If it looks like an arms deal, walks like an arms deal and quacks like an arms deals, is it an arms deal? The State Department says no:

Today, officials from the State Department’s Bureau of Political-Military Affairs and State’s Legislative Affairs office briefed select congressional offices about their decision to transfer seven rigid-hull inflatable boats and 12 32-foot Boston Whaler boats from the U.S. Navy in Bahrain to the Bahrain government. Offices briefed ahead of the Friday formal notification included aides to the House Foreign Affairs Committee, Senate Foreign Relations Committee, and the offices of Sen. Ron Wyden (D-WY) and Rep. Jim McGovern (D-MA), two lawmakers who have been leading the congressional opposition to continued U.S. arms sales to Bahrain.

…”This isn’t a new package or policy decision. This is part of what was briefed to Congress in January. We are still maintaining a pause on most security cooperation for Bahrain pending further progress on reform,” a State Department official told The Cable today. “The transfer of these boats are necessary to protect U.S. naval personnel and assets based in Bahrain. None of these items can be used against protestors. The transfer does not include any arms and the boats are intended for patrol missions, which is critical for ensuring a robust and layered defense of Bahrain’s coast and for enhancing Bahrain’s ability to counter maritime threats to U.S. and coalition vessels.”

The real story out of Bahrain these days, though, is not the gift of some old PT boats, but with the vagaries of the dialogue going on between the pro-government camp and the predominantly Shia opposition groups, increasingly splitting between the leading pro-dialogue al-Wifaq group and younger demonstrators opposed to al-Wifaq’s stance. According to Justin Gengler, the pro-government camp is starting to list some “reformist” demands of its own:

Once again, then, we hear two separate arguments from members of Bahrain’s Sunni political movements: (1) the state should not negotiate with terrorists; and (2) the state needs to take better care of those who are loyal to it, specifically by clamping down on corruption and other wastes of state resources. As I’ve written previously, whereas the first argument is sure to further complicate the search for a solution to Bahrain’s present political impasse, the second is much more worrisome to the country’s rulers. It implies that Sunnis are beginning to connect the state’s percieved leniency with the opposition with its larger (perceived) neglect of the pro-government faction generally.

In other words, they’re asking the Al Khalifas where are their welfare checks?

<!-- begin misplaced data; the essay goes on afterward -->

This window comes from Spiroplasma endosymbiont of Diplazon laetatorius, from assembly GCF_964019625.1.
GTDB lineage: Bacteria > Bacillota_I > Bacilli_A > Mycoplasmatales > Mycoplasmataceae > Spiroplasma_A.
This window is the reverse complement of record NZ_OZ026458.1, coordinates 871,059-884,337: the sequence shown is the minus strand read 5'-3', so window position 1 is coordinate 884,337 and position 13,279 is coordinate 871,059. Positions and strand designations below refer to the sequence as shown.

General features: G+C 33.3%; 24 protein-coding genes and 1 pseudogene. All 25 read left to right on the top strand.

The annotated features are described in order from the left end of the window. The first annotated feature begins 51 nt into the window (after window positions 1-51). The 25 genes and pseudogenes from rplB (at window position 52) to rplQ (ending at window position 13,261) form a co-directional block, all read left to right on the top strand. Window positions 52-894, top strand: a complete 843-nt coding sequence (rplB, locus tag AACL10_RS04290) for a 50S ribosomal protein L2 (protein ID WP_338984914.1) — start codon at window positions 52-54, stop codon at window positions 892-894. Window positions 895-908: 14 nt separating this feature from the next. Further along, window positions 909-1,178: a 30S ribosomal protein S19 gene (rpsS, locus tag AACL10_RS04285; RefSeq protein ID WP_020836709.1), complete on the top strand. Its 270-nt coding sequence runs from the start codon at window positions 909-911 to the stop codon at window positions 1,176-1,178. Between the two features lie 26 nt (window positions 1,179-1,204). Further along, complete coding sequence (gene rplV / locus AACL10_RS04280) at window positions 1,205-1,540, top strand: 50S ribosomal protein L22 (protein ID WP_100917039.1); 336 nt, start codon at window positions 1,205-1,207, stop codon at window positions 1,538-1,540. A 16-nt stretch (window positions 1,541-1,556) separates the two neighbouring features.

Gengler continues:

It is one thing, in other words, for Sunnis to disagree with the government’s approach in dealing with the opposition; it is another if they begin to suspect that this approach is not simply short-sighted but actually belies a coherent government strategy of checking Sunni ambitions through its dealings with the opposition. Put more bluntly, some Sunnis are beginning to feel duped.

Notably, one increasingly-prominent feature of this Sunni movement toward greater political participation and influence is the notion that behind the Bahraini government’s manipulation of citizens is a second, even more sinister puppet-master: the United States.

Given the prominence of the U.S. Fifth Fleet in Bahrain and the tepid response of the State Department to the Bahraini protests, this suspicion is already well-founded among the demonstrators, but apparently, it is taking a very nasty turn among Sunni critics of the government thanks to the arrival of some very questionable, anti-American firebrands from Kuwait in their forums.

So there is, according to anonymous Congressional staff, another rationale for this PT boat deal: “‘state is trying to show appreciation for them changing but every time there is a step forward there is also one step backward,’ said a senior Senate aide close to the issue.”

And considering that this aide then snarked that the State Department was essentially saying “Have a nice day, thank you for your interest in Bahrain. It’s just boats so it’s no big deal,” I think it’s likely that said aide hails from an office in the Congressional bloc led by Wyden and McGovern that is holding up a much larger US$53 million arms deal. As for the one step forward, one step backward situation, the aide could be referring to the announcement that the controversial U.S. and UK ex-police chiefs the royal family has brought in are setting up an accountability office for Bahrain police force as questionable trials and protestor-police clashes continue.

P.S. Gulf watchers Sultan al-Qassemi and Justin Gengler have both reported on rumors about the KSA and Bahrain forming some sort of political union (the United Arab Autocracy?). Outlandish, yes, but it’s not like there wouldn’t be a precedent: after a popular uprising in Poland in 1848, the “Year of Revolutions,” was put down by the Prussian Army, Berlin formally annexed the region where the revolt took place. Perhaps the deployment of the Peninsula Shield Force has given Riyadh similar ideas. As professor Toby Jones told the AP, “Bahrain can be looked at as something of a Saudi colony now in the sense that policies are merged.” Might as well make it official.

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